Zechman sums up excellence: Perrysburg teacher finalist for highest math, science honor


PERRYSBURG – Perrysburg High School’s Tara Zechman is a finalist for the nation’s highest honor for math and science teachers.

Zechman, a math teacher at the high school, is one of four finalists from Ohio whose application has been sent to the National Science Foundation for national review.

If she wins the Presidential Award for Excellence in Mathematics and Science Teaching award for grades 7-12, she will receive a paid trip for two to Washington, D.C., to attend a series of recognition events and professional development opportunities; and a $10,000 award from the National Science Foundation.

Zechman said she was told it could take up to 18 months to learn if she won.

The Presidential Awards for Excellence in Mathematics and Science Teaching are the nation’s highest honors for mathematics and science teachers. The program recognizes teachers for their contributions to instruction and learning, as well as their ability to help students make progress in mathematics and science.

Zechman said she learned in March that she was a finalist after being nominated in November.

What followed was an application process that included videotaping a 30-minute lesson with her students, answering questions that totaled 27,000 characters, providing five pieces of evidence that went along with the narrative she wrote, and three letters of recommendation.

Zechman received feedback from the state and was given two weeks to write an additional three pages of information and additional documentation.

She chose to videotape her AP calculus class talking about graphical analysis and how a function, a derivative of a function and the second derivative of the function all relate together.

“In my classroom, the students are involved all the time. Their discovery of information, they’re working in groups collaboratively, they’re always talking and asking questions and doing the work,” Zechman said.

“Part of the lesson that I did is part of a 20 questions activity. One person in the group was given a graph and then the other people in the group had 20 questions to figure out what the graph looked like.”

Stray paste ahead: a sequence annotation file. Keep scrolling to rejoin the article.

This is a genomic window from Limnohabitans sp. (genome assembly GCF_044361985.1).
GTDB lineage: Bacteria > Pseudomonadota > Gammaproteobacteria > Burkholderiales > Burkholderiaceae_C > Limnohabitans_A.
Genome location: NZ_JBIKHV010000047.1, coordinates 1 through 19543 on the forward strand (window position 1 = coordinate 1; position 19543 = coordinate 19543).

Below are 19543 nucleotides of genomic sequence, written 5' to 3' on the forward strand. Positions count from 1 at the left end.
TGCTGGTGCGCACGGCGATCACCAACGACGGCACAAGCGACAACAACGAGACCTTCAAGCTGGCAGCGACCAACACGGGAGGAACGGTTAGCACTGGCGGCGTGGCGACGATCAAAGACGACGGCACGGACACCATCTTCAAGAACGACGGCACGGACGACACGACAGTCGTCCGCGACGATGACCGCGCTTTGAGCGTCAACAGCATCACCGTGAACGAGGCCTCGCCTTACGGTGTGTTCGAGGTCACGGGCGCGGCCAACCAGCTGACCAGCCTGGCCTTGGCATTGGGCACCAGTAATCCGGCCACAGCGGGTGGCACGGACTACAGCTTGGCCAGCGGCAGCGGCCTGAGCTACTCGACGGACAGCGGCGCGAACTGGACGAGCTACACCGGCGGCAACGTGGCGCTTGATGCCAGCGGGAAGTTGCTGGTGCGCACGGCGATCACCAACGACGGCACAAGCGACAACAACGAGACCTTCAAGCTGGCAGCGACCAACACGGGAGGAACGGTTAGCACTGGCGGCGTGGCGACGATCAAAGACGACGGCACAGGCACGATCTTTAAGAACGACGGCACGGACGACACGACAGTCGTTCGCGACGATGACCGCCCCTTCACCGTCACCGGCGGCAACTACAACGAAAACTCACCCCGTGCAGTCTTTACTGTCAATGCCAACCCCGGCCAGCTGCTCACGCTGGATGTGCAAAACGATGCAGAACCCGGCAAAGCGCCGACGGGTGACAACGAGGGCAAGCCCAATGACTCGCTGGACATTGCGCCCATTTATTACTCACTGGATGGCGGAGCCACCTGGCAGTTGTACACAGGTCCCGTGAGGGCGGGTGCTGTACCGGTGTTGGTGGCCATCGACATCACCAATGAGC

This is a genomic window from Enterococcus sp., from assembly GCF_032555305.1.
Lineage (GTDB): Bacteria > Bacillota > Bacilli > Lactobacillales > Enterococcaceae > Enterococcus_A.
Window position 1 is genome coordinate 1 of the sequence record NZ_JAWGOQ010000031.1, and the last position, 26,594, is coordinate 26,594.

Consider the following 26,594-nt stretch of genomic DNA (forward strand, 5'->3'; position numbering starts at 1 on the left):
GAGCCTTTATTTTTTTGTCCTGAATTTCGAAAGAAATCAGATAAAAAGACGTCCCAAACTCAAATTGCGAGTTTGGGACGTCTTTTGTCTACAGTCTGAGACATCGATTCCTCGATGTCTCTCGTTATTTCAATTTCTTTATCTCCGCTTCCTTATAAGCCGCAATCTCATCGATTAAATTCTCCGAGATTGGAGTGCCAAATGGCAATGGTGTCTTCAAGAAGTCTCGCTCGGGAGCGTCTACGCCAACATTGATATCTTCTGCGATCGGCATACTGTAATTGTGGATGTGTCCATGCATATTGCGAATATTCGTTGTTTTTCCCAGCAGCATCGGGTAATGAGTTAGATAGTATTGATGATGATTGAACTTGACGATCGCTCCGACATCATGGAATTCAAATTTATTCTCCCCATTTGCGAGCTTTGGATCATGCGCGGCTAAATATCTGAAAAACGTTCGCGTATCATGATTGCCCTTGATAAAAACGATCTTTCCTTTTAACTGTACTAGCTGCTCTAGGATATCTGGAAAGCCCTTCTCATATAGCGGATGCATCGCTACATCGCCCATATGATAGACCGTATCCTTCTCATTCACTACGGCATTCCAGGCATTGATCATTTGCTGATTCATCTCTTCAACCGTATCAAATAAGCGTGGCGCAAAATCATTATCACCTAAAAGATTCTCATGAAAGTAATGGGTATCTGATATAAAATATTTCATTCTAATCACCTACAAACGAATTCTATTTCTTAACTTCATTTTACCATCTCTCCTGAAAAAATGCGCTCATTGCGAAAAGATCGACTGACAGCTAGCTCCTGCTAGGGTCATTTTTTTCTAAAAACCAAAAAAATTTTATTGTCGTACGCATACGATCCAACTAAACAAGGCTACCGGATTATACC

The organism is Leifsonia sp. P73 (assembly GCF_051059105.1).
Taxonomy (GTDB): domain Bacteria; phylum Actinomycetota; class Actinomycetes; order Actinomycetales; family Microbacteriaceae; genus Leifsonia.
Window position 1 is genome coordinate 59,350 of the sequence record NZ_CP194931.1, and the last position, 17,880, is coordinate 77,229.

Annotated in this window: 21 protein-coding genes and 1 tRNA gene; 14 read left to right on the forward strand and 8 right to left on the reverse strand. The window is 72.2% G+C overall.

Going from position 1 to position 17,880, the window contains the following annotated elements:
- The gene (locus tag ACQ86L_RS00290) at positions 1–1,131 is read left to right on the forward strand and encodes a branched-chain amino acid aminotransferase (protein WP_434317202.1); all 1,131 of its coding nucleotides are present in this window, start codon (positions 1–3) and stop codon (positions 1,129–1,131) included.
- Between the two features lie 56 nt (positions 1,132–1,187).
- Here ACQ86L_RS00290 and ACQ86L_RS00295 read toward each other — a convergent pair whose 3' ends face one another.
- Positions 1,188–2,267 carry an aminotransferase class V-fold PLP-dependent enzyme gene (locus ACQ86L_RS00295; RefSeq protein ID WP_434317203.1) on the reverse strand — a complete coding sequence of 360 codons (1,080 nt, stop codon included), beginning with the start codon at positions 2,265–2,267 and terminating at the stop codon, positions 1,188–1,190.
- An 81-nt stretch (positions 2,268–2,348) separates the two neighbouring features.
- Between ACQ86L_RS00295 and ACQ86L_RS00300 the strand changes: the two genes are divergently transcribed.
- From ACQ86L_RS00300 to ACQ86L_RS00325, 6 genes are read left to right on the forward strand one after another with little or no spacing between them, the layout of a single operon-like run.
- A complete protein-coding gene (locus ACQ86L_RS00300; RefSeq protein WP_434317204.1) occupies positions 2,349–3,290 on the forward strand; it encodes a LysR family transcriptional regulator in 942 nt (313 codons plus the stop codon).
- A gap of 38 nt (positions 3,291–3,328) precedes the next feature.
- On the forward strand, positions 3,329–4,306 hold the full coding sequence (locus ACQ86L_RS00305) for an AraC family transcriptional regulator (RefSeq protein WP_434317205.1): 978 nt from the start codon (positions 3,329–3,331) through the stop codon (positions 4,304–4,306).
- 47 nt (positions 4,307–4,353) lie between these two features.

Zechman also teaches honors trigonometry/pre-calculus. Next year she will start a calculus II class at the high school.

The ways she structures her class is to assign homework to include reading and taking notes on a topic they’ve never seen before.

“I want them to have a base understanding of what it is.”

The next day in class, Zechman will answer questions while the students do the problems.

“I’m not up at the board teaching every problem. They’ll do a problem, they’ll encounter something that’s not right or they’ll encounter a question, and they will talk about it as a whole class,” she said. “That’s where my teaching comes in. … It’s very interactive.”

Zechman said she is always giving her students scenarios they haven’t seen before so they can’t quite get there without asking her questions.

“That’s where the learning is coming from. They’re asking the questions; they’re figuring out the answers together.”

Zechman said her dad was a lawyer as well as math major so math was always something they did in their house.

“I thought I wanted to be a teacher, a doctor, a lawyer or an astronaut,” she said of her goals at age 10.

The lawyer option soon went out the door when she realized she wasn’t that good at arguing. The astronaut was next after she concluded she didn’t want to go to space.

“I always loved my math classes, and I was always good at explaining it to other people,” she said in making the decision to become a teacher rather than a doctor.

Zechman is a Perrysburg native who attended St. Ursula High School and graduated in 2000. She then went to the University of Notre Dame and graduated four years later with a degree in math.

She taught for a year in a Chicago suburb before moving home with her husband, Nathan, who is also from the area.

She has taught at Perrysburg since 2005.

The couple have four sons: Aidan, Keegan, Logan and Nolan.

Not only are they in alphabetical order, they also are a nod to Zechman’s Irish heritage.

Her children are all very, very good at math, she said. When they were babies, everything was math, including how many buses do you see and what shape is that.

“That’s just how I raised them … it was always about math.”

Zechman also is the head student council adviser at the high school, as well as head chair for the high school math department, part of the district’s math committee and is a member of the district and building leadership teams.

She also serves as manager for her sons’ soccer team.

“I do a lot, I guess,” she said with a laugh.

Her ultimate goal is to join the Bowling Green State University faculty and teach future teachers, but she plans to stay at Perrysburg until her youngest son graduates.

Zechman was also nominated for the Ohio Teacher of the Year. That application isn’t due until June, but first she has to apply for and win the regional teacher of the year.

She has had four or five students in the last couple of years who have gone on to be math teachers.

“They have told me that they want to become me when they grow up,” she said. “That is a very nice thing for them to say.”

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